Queen Street Conversations: Talking about Climate Change

I didn’t know what to expect when I came for the chat: what we would talk about, the emotions that would arise, how involved people would get. As a home body, I often struggle with getting involved in activities outside of work hours, but at the same time I also have a desire to connect with the community that resides beyond my home and workspace. When presented with the opportunity, I often pass over such events, but this time something deeper drew me to come. For a long time I have struggled to participate in conversations surrounding climate change. When someone mentions the documentary they just watched about floods, extinctions and the like, I am paralyzed by fear: fear of the unknown, and by feelings of hopelessness, and powerlessness. What are we going to do? How will I survive? What’s going to really happen?

I hoped, that by coming to this conversation that I would find a reason not to be afraid, and to have a foundation from which I could move forward. While I didn’t find the answers that I wished for, I did leave the conversation filled with newfound hope.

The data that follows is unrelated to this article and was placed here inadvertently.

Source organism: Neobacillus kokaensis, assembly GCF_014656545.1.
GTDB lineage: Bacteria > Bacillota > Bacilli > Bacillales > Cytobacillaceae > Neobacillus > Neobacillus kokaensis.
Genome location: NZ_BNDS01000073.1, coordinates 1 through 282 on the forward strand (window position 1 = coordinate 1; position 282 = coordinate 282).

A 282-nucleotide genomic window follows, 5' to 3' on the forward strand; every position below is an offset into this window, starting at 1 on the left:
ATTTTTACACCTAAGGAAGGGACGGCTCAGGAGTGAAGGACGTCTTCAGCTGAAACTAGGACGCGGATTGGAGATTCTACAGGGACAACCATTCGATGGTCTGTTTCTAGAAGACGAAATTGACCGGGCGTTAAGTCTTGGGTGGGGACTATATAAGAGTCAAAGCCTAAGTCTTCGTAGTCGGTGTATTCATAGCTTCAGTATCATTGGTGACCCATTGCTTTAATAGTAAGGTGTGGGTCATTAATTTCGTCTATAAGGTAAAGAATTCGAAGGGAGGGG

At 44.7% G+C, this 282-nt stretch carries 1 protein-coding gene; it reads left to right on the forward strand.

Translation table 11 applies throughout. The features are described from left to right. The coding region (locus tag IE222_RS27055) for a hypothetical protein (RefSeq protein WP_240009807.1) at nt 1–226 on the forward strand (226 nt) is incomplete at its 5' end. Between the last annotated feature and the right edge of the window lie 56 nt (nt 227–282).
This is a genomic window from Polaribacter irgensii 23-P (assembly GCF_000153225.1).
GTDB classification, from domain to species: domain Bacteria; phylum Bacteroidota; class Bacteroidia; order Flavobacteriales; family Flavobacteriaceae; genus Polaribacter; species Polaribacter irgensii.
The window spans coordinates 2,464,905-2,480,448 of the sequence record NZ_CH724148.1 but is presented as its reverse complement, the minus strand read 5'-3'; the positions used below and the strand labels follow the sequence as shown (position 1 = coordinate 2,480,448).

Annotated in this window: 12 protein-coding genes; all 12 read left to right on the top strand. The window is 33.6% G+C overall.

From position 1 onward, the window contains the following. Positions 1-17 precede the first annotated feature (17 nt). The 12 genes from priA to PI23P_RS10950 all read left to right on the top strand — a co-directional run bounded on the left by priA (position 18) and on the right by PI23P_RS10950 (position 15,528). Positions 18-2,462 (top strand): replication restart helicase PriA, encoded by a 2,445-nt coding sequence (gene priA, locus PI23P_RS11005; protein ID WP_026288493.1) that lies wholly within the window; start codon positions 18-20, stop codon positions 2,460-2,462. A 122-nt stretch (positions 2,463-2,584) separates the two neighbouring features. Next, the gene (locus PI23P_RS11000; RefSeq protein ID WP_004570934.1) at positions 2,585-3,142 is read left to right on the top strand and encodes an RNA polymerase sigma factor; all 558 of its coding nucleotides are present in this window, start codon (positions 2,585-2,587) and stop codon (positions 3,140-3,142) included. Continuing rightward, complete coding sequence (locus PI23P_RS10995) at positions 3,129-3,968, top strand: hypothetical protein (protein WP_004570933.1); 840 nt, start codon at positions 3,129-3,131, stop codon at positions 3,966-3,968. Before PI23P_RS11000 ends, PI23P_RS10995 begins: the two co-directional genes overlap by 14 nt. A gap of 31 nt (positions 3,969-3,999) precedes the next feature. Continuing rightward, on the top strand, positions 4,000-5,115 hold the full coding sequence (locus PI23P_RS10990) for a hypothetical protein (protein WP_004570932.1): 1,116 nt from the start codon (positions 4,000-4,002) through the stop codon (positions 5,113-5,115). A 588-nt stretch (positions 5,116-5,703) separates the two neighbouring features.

Beginning the class we introduced ourselves and provided the reason to which why we were attending. The reasons were much more diverse than I expected. Some were there because the topic intersected with their school work, with some thinking that their field needed to be more involved in participating in the conversation on climate change, while others were seeking a fresh perspective on a topic that had become too familiar and from which they had separated their emotional sides too much from. Others were there more so to see what the community at QSY could do in terms of it’s ability to come together and relate to a problem much bigger than itself, as well as to use those ideas brought forth to refine their own.